Robinson addresses religion issues

RALEIGH, N.C. — Bishop Gene Robinson, who was the first openly gay Episcopal bishop, was at North Carolina State University on Oct. 14 speaking on the subject of God Believes in Love, Straight Talk about Gay Marriage at Witherspoon’s Campus Cinema. This event was part of the school’s Diversity Education Week.

The Technician reported that during his introduction, the university’s Center for Leadership, Ethics and Public Service Vice President Dani Lechner presented Robinson with an honorary Role Model Leader Award.

During his address, Robinson shared that “thirty years ago, most Americans would have told you that they didn’t know anyone who was gay…And now, there isn’t a family left in America who doesn’t know one family member, one coworker or one classmate who isn’t LGBT.”

He added that society had advanced and evolved, thus making it possible for the LGBT community to be more accepted. He also said that even with progress, there are still “some elements of religion” that place pressure on the LGBT people, however, he indicated that religion could become an “integral part” of the LGBT community.

The day after his engagement, The Technician reported that there was some backlash from its anti-LGBT student body.

Gregory McClanahan reported that Robinson was being demeaned, even after he received the highly distinguished role model award.

Some students felt that Robinson was a hypocrite. They even questioned how he could believe in God.

These attacks, McClanahan shared, “In a world where Christians claim to want love and peace, there is an awful lot of hatred around the Christian community.” He even went so far as to say that every student should take “courses like USC 100, Transition into a Diverse Community” to develop more understanding about those “who are different from them.”

McClanahan indicated that by if a “stable social environment that promotes the care and respect from every single member of this university” could not be maintained, “then how are we going to have a community that promotes academia for everyone?” He added that the “Pack” would have to see its failures and hold students accountable for their actions” before this could occur. Adding to this, he called upon the university’s parents, faculty, students and more to end discrimination, as well as promote an accepting environment.

Elsewhere on campus, students sold “I [heart] Diversity” T-shirts to promote the week’s observance at the university’s Brickyard.

Justine Hollingshead, GLBT Center director, said it was a way to begin a dialogue on diversity. It is the hope of the center and those who partner with it to keep the process going well after Diversity Education Week.

A cabaret is slated for Nov. 15 as part of the center’s programming.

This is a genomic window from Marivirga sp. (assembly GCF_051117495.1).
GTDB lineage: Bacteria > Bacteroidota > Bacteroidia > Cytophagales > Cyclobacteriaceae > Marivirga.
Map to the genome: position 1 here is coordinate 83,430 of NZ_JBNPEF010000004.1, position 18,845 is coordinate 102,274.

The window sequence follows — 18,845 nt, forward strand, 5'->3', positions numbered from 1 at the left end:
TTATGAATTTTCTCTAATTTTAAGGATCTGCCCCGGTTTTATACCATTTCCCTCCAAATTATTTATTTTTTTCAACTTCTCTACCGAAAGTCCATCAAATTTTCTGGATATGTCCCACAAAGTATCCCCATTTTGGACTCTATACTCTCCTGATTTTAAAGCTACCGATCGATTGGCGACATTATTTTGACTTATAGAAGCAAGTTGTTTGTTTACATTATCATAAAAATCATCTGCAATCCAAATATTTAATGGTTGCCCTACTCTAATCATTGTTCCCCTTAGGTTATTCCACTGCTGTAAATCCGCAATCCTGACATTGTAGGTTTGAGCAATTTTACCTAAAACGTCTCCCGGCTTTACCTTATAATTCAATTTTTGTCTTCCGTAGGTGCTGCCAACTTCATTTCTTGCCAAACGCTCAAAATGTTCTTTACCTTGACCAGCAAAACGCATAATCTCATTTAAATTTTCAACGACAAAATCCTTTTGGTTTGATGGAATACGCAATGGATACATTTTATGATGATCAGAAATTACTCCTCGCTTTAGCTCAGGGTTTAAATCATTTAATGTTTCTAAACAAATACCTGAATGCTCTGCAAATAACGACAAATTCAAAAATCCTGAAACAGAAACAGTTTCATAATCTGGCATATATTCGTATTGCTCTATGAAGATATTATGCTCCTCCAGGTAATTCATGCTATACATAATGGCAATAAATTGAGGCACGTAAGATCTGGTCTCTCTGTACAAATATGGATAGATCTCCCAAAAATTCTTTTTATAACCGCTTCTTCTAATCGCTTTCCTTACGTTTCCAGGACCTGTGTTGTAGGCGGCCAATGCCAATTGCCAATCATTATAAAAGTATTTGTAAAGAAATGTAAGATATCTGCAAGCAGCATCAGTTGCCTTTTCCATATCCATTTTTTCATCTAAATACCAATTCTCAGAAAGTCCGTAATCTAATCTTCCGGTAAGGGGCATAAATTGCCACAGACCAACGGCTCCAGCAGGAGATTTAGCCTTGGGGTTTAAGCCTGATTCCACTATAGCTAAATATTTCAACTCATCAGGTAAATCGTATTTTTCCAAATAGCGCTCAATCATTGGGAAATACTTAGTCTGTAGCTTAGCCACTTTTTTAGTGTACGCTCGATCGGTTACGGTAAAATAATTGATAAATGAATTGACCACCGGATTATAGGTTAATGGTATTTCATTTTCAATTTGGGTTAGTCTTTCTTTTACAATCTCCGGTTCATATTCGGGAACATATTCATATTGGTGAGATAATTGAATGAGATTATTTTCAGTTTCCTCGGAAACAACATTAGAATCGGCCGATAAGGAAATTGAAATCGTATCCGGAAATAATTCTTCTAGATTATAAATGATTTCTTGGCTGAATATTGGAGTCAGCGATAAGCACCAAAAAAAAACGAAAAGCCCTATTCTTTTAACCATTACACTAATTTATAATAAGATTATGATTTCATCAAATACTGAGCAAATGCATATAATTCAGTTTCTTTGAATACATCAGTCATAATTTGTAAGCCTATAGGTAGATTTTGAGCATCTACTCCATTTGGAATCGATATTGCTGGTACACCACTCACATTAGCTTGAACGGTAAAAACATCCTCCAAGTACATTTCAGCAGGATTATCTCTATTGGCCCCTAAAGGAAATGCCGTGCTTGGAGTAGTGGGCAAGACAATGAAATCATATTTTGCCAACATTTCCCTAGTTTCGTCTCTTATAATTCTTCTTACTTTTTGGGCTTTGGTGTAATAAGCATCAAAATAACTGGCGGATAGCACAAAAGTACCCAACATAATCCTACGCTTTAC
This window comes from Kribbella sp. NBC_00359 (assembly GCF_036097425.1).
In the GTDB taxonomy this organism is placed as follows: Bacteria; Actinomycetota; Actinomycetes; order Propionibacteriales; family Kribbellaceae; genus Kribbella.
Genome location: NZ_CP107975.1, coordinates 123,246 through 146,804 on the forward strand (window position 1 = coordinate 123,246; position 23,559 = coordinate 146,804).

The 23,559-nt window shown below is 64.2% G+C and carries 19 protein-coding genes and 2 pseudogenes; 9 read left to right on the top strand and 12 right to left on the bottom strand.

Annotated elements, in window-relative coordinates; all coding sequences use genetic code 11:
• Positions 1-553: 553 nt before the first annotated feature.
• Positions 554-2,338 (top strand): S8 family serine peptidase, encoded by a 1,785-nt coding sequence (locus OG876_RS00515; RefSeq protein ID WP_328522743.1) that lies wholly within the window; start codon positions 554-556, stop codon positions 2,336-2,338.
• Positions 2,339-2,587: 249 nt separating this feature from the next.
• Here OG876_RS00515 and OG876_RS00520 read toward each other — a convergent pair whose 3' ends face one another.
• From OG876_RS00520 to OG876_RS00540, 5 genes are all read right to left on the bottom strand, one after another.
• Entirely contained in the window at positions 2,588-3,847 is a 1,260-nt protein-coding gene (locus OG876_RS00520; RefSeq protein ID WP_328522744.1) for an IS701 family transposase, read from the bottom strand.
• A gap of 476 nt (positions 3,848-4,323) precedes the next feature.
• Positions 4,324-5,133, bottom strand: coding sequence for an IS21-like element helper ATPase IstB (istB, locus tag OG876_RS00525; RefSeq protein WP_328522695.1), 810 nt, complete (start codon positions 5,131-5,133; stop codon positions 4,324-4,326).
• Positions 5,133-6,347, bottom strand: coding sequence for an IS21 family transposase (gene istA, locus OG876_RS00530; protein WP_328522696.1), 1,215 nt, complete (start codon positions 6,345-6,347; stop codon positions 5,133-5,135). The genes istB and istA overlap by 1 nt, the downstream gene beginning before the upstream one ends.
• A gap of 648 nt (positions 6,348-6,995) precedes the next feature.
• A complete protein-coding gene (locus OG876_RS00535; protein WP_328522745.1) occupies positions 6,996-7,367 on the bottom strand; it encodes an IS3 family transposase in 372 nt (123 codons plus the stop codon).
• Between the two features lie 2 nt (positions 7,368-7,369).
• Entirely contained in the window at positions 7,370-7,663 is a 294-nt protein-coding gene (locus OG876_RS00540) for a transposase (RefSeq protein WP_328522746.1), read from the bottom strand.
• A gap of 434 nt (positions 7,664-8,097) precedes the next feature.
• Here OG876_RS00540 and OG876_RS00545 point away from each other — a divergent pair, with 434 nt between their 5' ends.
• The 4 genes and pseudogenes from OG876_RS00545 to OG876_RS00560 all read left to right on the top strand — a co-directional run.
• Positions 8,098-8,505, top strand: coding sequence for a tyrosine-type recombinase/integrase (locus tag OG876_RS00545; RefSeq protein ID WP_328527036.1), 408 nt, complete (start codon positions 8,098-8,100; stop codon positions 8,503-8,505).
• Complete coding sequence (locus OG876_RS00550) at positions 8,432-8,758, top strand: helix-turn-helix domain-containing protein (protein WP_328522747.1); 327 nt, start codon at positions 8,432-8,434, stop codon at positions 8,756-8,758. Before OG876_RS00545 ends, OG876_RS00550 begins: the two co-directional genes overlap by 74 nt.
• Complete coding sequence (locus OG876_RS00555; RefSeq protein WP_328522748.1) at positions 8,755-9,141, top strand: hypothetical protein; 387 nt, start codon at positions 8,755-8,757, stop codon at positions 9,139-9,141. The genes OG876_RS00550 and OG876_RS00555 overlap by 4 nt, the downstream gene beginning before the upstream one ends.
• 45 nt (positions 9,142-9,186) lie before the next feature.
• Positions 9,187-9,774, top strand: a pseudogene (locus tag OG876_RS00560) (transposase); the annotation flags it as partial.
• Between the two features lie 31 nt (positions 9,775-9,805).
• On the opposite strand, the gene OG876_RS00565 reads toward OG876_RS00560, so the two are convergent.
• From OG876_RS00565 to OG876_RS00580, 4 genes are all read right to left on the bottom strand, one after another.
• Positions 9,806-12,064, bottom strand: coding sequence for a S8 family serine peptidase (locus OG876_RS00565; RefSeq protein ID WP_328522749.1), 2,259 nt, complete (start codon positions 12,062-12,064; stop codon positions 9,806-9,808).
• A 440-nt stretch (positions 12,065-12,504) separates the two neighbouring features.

GCN reports successes

RALEIGH, N.C. — The Gay Christian Network has announced that its 2012-13 fiscal year was one infused with achievements.

It launched a new website design and welcomed over 500 attendees to its annual conference. The annual report is available online at

In order to keep GCN growing, it is asking for board members with specific skill and experience to join them. Areas of interest include non-profit work, fundraising, marketing, public speaking or writing and more. Board members are asked to make a financial giving and time commitment (approximately five hours a week, the monthly board meetings, annual planning meeting and conference). Candidates should be able to advocate for GCN’s position, lending a voice for LGBT Christians. Email nominations to

The organization is also working with North Carolina State University Public Relations students to revamp its communications’ strategy, GCN said. Visit to take part.

As with any non-profit, contributions are always welcome to support its work, especially during economic times of stress the U.S. has seen.

In other news, GCN has shared that its 2014 conference keynote speaker will be author and blogger Rachel Held Evans. She has been featured on NPR, The Washington Post and to name a few.


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Does your organization or special interest group have events or great information to share with our readers? If so, be sure to send in your information to In the upcoming months, we’ll feature one of you in our news notes section in each issue. Are you a part of a Meetup, Yahoo or Google group and do you do something that’s really newsworthy? Do you provide a service for the community or hold fundraisers for worthy causes? Do you educate the public about LGBT issues or concerns? Of course, this is only a sampling of things we are interested in. It’s the aim of these pieces to inform, enlighten and educate our readers about what we’re doing here in the Carolinas to champion LGBT rights, as well as offer resources for those who may be interested in what your group is doing.

Lainey Millen

Lainey Millen was formerly QNotes' associate editor, special assignments writer, N.C. and U.S./World News Notes columnist and production director from 2001-2019 when she retired.